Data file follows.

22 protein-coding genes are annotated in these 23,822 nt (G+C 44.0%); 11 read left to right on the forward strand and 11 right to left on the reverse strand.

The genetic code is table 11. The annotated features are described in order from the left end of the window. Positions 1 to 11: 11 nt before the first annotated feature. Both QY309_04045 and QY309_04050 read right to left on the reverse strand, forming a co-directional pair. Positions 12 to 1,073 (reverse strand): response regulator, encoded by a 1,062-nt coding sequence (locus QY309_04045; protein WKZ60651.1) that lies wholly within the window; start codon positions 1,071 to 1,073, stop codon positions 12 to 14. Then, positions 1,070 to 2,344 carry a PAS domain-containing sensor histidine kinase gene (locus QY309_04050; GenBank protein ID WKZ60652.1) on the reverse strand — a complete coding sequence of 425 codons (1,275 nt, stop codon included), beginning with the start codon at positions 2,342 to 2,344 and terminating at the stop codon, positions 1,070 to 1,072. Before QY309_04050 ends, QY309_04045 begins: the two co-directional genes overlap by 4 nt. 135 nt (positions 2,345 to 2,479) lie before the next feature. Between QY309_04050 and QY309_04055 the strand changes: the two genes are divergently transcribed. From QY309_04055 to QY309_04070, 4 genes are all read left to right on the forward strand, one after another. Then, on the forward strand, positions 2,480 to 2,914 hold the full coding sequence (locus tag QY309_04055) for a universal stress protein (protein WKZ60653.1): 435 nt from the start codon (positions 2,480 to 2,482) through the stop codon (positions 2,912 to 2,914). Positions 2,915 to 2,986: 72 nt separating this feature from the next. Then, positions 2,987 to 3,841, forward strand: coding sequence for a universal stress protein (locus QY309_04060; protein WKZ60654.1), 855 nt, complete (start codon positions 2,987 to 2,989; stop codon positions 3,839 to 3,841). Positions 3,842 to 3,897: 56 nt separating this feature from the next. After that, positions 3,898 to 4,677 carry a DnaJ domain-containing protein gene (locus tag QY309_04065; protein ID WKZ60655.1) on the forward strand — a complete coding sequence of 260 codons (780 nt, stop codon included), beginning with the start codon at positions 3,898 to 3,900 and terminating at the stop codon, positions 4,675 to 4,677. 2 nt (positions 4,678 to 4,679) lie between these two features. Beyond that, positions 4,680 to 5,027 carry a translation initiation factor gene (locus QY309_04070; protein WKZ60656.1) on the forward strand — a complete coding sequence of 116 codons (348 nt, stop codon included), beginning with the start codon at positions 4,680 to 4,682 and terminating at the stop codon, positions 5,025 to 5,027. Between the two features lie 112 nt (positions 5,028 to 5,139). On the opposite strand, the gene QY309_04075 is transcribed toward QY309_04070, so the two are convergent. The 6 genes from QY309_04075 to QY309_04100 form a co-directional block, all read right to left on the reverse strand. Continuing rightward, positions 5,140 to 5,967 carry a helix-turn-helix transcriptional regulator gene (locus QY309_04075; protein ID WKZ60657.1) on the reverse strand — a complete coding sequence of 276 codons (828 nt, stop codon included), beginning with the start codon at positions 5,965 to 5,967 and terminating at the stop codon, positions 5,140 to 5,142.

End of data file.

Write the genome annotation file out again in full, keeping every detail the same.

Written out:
22 protein-coding genes are annotated in these 23,822 nt (G+C 44.0%); 11 read left to right on the forward strand and 11 right to left on the reverse strand.

The genetic code is table 11. The annotated features are described in order from the left end of the window. Positions 1 to 11: 11 nt before the first annotated feature. Both QY309_04045 and QY309_04050 read right to left on the reverse strand, forming a co-directional pair. Positions 12 to 1,073 (reverse strand): response regulator, encoded by a 1,062-nt coding sequence (locus QY309_04045; protein WKZ60651.1) that lies wholly within the window; start codon positions 1,071 to 1,073, stop codon positions 12 to 14. Then, positions 1,070 to 2,344 carry a PAS domain-containing sensor histidine kinase gene (locus QY309_04050; GenBank protein ID WKZ60652.1) on the reverse strand — a complete coding sequence of 425 codons (1,275 nt, stop codon included), beginning with the start codon at positions 2,342 to 2,344 and terminating at the stop codon, positions 1,070 to 1,072. Before QY309_04050 ends, QY309_04045 begins: the two co-directional genes overlap by 4 nt. 135 nt (positions 2,345 to 2,479) lie before the next feature. Between QY309_04050 and QY309_04055 the strand changes: the two genes are divergently transcribed. From QY309_04055 to QY309_04070, 4 genes are all read left to right on the forward strand, one after another. Then, on the forward strand, positions 2,480 to 2,914 hold the full coding sequence (locus tag QY309_04055) for a universal stress protein (protein WKZ60653.1): 435 nt from the start codon (positions 2,480 to 2,482) through the stop codon (positions 2,912 to 2,914). Positions 2,915 to 2,986: 72 nt separating this feature from the next. Then, positions 2,987 to 3,841, forward strand: coding sequence for a universal stress protein (locus QY309_04060; protein WKZ60654.1), 855 nt, complete (start codon positions 2,987 to 2,989; stop codon positions 3,839 to 3,841). Positions 3,842 to 3,897: 56 nt separating this feature from the next. After that, positions 3,898 to 4,677 carry a DnaJ domain-containing protein gene (locus tag QY309_04065; protein ID WKZ60655.1) on the forward strand — a complete coding sequence of 260 codons (780 nt, stop codon included), beginning with the start codon at positions 3,898 to 3,900 and terminating at the stop codon, positions 4,675 to 4,677. 2 nt (positions 4,678 to 4,679) lie between these two features. Beyond that, positions 4,680 to 5,027 carry a translation initiation factor gene (locus QY309_04070; protein WKZ60656.1) on the forward strand — a complete coding sequence of 116 codons (348 nt, stop codon included), beginning with the start codon at positions 4,680 to 4,682 and terminating at the stop codon, positions 5,025 to 5,027. Between the two features lie 112 nt (positions 5,028 to 5,139). On the opposite strand, the gene QY309_04075 is transcribed toward QY309_04070, so the two are convergent. The 6 genes from QY309_04075 to QY309_04100 form a co-directional block, all read right to left on the reverse strand. Continuing rightward, positions 5,140 to 5,967 carry a helix-turn-helix transcriptional regulator gene (locus QY309_04075; protein ID WKZ60657.1) on the reverse strand — a complete coding sequence of 276 codons (828 nt, stop codon included), beginning with the start codon at positions 5,965 to 5,967 and terminating at the stop codon, positions 5,140 to 5,142.